• If a president is impeached, can they run for reelection?

    What actually happens to a president who’s impeached? What penalties against removed presidents are written into law? Law professor Jessica Levinson offers insight into how the law comes down on reelecting a president faced with an impeachment inquiry.

  • About the show

    “Can He Do That?” is The Washington Post’s politics podcast, exploring the powers and limitations of the American presidency, and what happens when they're tested. Led by host Allison Michaels, each episode asks a new question about this extraordinary moment in American history and answers with insight into how our government works, how to understand ongoing events, and the implications when branches of government collide.

    [Follow The Post’s complete coverage of the ongoing impeachment inquiry with updates from across our podcasts. Subscribe on Apple Podcasts | Stitcher or search "impeachment inquiry" on any podcast app.]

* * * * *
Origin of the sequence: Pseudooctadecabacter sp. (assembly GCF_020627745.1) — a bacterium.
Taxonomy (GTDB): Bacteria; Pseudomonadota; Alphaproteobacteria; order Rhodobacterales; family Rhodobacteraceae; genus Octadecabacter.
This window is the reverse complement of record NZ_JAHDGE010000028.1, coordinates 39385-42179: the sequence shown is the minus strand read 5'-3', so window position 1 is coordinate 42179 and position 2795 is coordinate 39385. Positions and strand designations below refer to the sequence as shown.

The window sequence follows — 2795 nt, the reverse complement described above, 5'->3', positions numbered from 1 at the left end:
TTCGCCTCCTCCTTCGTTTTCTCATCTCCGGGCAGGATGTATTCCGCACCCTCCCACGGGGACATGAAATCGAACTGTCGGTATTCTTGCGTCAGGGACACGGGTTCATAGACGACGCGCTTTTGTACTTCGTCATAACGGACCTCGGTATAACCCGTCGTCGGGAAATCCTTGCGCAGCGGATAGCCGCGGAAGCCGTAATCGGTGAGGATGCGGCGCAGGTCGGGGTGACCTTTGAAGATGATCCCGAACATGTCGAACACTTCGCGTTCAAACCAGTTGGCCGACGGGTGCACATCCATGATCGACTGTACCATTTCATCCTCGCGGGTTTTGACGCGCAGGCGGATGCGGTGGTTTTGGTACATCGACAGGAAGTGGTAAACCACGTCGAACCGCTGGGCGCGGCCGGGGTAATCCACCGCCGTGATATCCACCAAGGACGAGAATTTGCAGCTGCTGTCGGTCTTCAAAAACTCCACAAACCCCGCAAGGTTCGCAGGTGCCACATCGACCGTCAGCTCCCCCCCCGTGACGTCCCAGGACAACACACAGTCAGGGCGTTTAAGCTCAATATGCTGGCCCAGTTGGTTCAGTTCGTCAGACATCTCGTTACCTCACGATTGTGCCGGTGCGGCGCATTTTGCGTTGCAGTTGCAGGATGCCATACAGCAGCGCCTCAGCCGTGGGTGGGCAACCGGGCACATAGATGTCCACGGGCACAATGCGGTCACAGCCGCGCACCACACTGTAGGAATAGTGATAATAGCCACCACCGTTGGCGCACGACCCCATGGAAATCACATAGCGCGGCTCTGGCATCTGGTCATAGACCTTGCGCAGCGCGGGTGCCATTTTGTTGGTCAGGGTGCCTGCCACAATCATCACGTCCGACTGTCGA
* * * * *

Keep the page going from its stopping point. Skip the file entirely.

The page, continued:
• McConnell prepped Republicans for a Senate trial. Here’s what that trial might look like.

    Senate impeachment trials are rare in American history, but there are some rules and precedent for how it all works. Reporter Paul Kane answers questions like: Can the rules change by Senate vote? Who collects evidence? And does public opinion matter?

  • Closed hearings, document deadlines and unanswered questions

    Reporter Mike DeBonis explains the information gathering efforts on the Hill this week. Plus, we dig into whether closed door hearings are unusual for a Congressional investigation, and what the inquiry’s pace suggests about the Democrats’ strategy.

  • How Trump’s Syria decision is testing GOP support

    First, Pentagon reporter Dan Lamothe explains the complexities of the Turkey-Syria conflict. Then, political reporter Robert Costa explains how Trump’s decision to withdraw U.S. troops from the border area might be putting his political coalition at risk.

  • Congress requested depositions. The Trump administration blocked them. Who wins?

    Reporter Shane Harris breaks down how the State Department blocked the U.S. ambassador to the European Union from testifying to Congress Tuesday. If few testimonies actually happen, what does that mean for the impeachment inquiry going forward?